In the House Judiciary Committee, Republicans pushed one of the Catch-22s at the heart of their arguments against the impeachment of Donald Trump, American president: the inquiry is only legitimate if it's bipartisan, but Republicans will never back the inquiry, so it will never be bipartisan. The Democratic counsels gave money to Democratic candidates, so the evidence they found is null and void. The Republicans didn't get to call their witnesses from the Trump Conspiracy Extended Universe, so the process was unfair. We didn't hear from Fact Witnesses that the White House has blocked from testifying—another Catch-22—so all this evidence is hearsay. Republican Counsel Steve Castor also suggested Democrats didn't do enough to force those blocked witnesses to testify. That's a new one, and so was Castor's declaration that Joe Biden is not a leading 2020 candidate, so why would Trump target him for investigation?
Across town, though, we were treated to the release of the Justice Department Inspector General's report on the origins of the Russia investigation. Trump and his allies have been banking on this one for some time, eagerly awaiting the damning conclusion that the Deep State set out to destroy him and trampled the law to do so. This is not what Inspector General Michael Horowitz found. While the report highlighted some systemic issues with how the government applies for warrants to surveil people under the Foreign Intelligence Surveillance Act—issues that civil liberties organizations like the ACLU have drawn attention to for some time—it found the Justice Department and the FBI had adequate reason to open probes into George Papadopoulos, Carter Page, Michael Flynn, and Paul Manafort. In other words, they had reason to believe a crime had been committed or there was a threat to national security, and proceeded accordingly.
You may notice that this flies in the face of what Trump and his allies on Fox News and beyond have been saying for years. So here's what the president had to say on the report's release.
Trump on the IG report: "It is incredible. Far worse than I ever would've thought possible. It's an embarrassment to our country, it's dishonest. It's everything that a lot of people thought it would be, except far worse." pic.twitter.com/YHDixxv61r— Aaron Rupar (@atrupar) December 9, 2019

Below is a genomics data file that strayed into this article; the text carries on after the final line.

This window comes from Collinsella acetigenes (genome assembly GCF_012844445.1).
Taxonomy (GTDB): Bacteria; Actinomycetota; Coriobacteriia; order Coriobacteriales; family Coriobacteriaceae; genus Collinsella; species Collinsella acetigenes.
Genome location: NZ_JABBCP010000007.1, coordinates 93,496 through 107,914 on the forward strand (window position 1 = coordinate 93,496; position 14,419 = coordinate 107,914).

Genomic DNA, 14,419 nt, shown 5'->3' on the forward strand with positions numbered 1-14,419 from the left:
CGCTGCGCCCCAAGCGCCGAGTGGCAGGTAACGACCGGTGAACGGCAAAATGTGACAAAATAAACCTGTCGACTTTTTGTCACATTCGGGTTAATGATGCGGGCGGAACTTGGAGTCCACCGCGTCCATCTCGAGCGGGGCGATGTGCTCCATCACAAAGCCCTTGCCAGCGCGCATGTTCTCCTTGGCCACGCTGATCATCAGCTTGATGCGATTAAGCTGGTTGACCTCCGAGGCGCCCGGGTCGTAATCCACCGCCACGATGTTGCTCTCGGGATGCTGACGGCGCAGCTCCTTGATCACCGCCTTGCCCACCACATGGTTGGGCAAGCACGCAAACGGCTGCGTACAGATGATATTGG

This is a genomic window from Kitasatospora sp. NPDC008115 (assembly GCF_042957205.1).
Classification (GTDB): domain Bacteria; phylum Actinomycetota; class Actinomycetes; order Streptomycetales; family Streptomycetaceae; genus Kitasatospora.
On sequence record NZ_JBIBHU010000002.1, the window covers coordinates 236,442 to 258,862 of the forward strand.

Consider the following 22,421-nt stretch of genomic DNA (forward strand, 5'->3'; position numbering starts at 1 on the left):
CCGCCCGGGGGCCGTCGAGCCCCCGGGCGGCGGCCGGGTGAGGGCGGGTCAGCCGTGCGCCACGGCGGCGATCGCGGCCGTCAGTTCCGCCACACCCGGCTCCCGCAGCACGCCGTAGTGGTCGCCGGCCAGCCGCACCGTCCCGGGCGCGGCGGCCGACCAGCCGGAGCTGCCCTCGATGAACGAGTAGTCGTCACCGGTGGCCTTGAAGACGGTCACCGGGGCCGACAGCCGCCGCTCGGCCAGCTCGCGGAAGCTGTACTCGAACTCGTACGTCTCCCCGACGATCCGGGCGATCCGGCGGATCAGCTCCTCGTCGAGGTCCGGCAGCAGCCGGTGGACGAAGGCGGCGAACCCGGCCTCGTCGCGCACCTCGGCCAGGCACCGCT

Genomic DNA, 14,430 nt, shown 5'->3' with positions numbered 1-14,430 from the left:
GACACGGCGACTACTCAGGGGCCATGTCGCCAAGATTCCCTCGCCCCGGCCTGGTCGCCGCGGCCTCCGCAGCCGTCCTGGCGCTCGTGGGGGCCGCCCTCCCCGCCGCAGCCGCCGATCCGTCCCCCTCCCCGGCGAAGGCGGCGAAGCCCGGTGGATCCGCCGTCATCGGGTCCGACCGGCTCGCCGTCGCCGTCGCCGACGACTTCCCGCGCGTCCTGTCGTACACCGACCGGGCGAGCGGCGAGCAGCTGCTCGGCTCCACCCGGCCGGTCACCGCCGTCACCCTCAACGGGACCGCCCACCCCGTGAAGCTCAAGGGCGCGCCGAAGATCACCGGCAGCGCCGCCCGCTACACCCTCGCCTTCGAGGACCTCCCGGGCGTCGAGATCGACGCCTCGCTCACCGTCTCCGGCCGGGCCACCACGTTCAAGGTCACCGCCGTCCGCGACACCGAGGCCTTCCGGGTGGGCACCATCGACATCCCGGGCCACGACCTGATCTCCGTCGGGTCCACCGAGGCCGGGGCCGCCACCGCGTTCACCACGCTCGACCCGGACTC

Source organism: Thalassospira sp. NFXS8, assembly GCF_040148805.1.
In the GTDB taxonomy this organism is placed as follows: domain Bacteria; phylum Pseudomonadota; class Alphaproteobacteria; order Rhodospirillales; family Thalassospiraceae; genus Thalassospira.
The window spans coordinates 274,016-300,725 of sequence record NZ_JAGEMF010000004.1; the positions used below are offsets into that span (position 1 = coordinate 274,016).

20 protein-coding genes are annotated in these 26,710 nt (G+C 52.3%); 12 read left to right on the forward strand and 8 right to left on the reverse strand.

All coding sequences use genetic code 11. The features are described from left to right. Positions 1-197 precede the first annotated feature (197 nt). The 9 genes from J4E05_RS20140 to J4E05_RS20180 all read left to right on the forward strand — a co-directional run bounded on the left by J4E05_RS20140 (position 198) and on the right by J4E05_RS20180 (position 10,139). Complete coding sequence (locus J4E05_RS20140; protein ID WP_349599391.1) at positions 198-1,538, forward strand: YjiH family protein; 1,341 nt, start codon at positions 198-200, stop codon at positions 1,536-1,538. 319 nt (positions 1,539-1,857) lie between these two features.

Just say anything. That has always been the motto of Trump's movement, which has seized on the siloed information environment in this country to design entire alternate realities for his supporters to inhabit. Dissenting voices need not apply. Negative information is Fake, positive information is Real. Is it good for me, or is it bad for me? The truth is not relevant. It doesn't exist. The truth is whatever you can get enough people to believe. Fox News will repeat your line, and no one will read the actual report.
The Attorney General of the United States seems to agree: he sent out a press release that, echoing his infamous Summary-Not-Summary of the Mueller Report, completely contradicted the IG report's actual findings. William Barr is working on a separate inquiry with U.S. Attorney John Durham, and Durham released a letter declaring that "we advised the inspector general that we do not agree with some of the report’s conclusions," though he did not offer much detail beyond that. Durham did say he has access to more information than Horowitz did, which The New York Times suggests refers to his "trips to meet with foreign intelligence officials overseas and to his examination of any role the C.I.A. played." We are really testing the limits of our system now, as the nation's most powerful law-enforcement figures travel the world to dig up something, anything to support the president's narrative.
Meanwhile, we haven't even gotten to the most outrageous finding of the day, which involved Christopher Steele, the former head of the Russia desk at MI6. After leaving that post, Steele was hired in private practice to dig into Trump's connections to Russia. The report found Steele was actually in touch with—and on apparently good terms with—a member of Donald Trump's family for years before he started investigating the patriarch, and even took a meeting at Trump Tower in 2008. (Steele used this as proof he was actually "favorably predisposed" towards the Trumps before he began his work.) ABC News found that the family member in question was Ivanka Trump, who met Steele at a dinner party in 2007. For some reason, none of the Trumps mentioned this before.
Oh, and one more thing: the report found evidence that plenty of FBI agents were solidly pro-Trump—or at least anti-Hillary. Yet the IG has demonstrated zero interest in looking into that side of things, even when there is public evidence then-Trump surrogate Rudy Giuliani was plugged into the Bureau's New York office during the campaign. There's also the small detail that the FBI's most critical intervention in the 2016 campaign was James Comey's announcement that The Email Probe was back open less than two weeks before Election Day. It's impossible to say definitively, but there's a convincing argument to be made that this was a definitive factor in the outcome. And yet, for years on end, we've been subjected to Trumpian yelling that the FBI was out to get him during the election, probably because the president has correctly assessed that if you say something loudly over and over again, the public—including the mainstream press—will eventually fold and accept it. Or at least report that you said it. Every time. Until it becomes True.
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